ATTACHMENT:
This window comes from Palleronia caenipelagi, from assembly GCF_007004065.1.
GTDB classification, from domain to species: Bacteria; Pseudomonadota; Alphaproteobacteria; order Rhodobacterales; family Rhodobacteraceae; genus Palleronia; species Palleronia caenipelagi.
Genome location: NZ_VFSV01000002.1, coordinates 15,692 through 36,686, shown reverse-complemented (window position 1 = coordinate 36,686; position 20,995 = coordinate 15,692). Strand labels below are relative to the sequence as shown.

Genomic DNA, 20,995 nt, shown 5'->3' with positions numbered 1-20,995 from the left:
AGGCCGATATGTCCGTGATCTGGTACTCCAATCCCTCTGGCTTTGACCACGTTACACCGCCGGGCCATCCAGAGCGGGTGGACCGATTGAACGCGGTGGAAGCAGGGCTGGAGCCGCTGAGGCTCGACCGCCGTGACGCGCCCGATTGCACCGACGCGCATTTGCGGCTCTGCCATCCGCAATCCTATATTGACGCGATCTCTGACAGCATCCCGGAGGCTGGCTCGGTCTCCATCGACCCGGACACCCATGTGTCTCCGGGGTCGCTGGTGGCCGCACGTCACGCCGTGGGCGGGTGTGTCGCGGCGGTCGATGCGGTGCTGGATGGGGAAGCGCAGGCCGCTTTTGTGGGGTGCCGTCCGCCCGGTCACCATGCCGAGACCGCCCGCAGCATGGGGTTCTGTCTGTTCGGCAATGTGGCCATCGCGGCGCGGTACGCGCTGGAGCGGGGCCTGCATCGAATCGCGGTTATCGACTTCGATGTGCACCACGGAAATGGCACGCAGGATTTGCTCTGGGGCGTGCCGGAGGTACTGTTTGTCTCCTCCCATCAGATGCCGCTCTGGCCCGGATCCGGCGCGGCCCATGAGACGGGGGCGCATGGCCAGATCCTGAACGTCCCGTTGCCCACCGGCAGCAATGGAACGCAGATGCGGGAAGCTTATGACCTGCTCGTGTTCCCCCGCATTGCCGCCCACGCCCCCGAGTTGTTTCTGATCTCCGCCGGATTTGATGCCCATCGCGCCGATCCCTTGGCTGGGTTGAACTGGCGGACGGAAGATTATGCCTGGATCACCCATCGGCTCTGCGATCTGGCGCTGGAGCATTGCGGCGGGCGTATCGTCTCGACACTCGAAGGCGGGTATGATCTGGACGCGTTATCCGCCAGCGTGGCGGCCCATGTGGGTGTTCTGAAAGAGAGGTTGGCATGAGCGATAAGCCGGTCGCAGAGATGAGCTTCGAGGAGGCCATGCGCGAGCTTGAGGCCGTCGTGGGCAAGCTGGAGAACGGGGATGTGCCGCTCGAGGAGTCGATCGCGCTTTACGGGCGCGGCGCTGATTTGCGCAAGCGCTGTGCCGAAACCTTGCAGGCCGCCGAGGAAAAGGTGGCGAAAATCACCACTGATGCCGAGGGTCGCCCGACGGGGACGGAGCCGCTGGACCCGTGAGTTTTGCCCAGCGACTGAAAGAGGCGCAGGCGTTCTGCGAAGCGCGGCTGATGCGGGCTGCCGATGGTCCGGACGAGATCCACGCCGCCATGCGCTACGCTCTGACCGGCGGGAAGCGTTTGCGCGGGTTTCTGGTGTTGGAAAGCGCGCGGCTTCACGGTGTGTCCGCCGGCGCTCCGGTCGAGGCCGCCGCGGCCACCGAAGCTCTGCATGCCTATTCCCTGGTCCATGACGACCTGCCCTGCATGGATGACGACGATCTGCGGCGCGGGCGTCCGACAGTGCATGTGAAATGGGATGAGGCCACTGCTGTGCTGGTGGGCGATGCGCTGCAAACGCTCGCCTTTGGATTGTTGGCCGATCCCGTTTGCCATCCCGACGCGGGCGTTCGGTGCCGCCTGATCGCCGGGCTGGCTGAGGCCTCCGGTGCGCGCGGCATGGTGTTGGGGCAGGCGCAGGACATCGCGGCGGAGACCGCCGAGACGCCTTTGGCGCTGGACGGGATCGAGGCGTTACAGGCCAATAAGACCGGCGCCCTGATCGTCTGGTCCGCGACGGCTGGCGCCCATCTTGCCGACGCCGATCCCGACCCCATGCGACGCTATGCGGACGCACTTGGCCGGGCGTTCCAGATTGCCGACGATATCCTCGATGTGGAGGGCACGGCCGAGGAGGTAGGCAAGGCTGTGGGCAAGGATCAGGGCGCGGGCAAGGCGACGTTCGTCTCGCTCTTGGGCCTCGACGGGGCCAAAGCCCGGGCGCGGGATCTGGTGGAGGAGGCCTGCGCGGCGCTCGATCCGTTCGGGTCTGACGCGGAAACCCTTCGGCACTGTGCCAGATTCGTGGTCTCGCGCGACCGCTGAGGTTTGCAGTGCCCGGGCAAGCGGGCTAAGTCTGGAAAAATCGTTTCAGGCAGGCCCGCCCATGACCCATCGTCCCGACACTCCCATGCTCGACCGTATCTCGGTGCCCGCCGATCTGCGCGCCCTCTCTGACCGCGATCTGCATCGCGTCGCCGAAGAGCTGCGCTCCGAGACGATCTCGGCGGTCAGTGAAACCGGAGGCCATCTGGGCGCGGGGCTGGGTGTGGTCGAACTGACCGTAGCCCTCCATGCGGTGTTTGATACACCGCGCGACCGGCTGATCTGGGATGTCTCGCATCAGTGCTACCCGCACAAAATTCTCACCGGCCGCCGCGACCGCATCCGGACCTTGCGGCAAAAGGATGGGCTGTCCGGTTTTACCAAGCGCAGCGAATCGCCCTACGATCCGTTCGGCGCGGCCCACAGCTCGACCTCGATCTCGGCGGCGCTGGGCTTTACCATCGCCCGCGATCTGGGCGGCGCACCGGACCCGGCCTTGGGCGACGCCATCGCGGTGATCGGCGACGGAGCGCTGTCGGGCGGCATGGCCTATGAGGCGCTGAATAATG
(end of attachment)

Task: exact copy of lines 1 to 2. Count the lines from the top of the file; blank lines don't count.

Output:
This window comes from Palleronia caenipelagi, from assembly GCF_007004065.1.
GTDB classification, from domain to species: Bacteria; Pseudomonadota; Alphaproteobacteria; order Rhodobacterales; family Rhodobacteraceae; genus Palleronia; species Palleronia caenipelagi.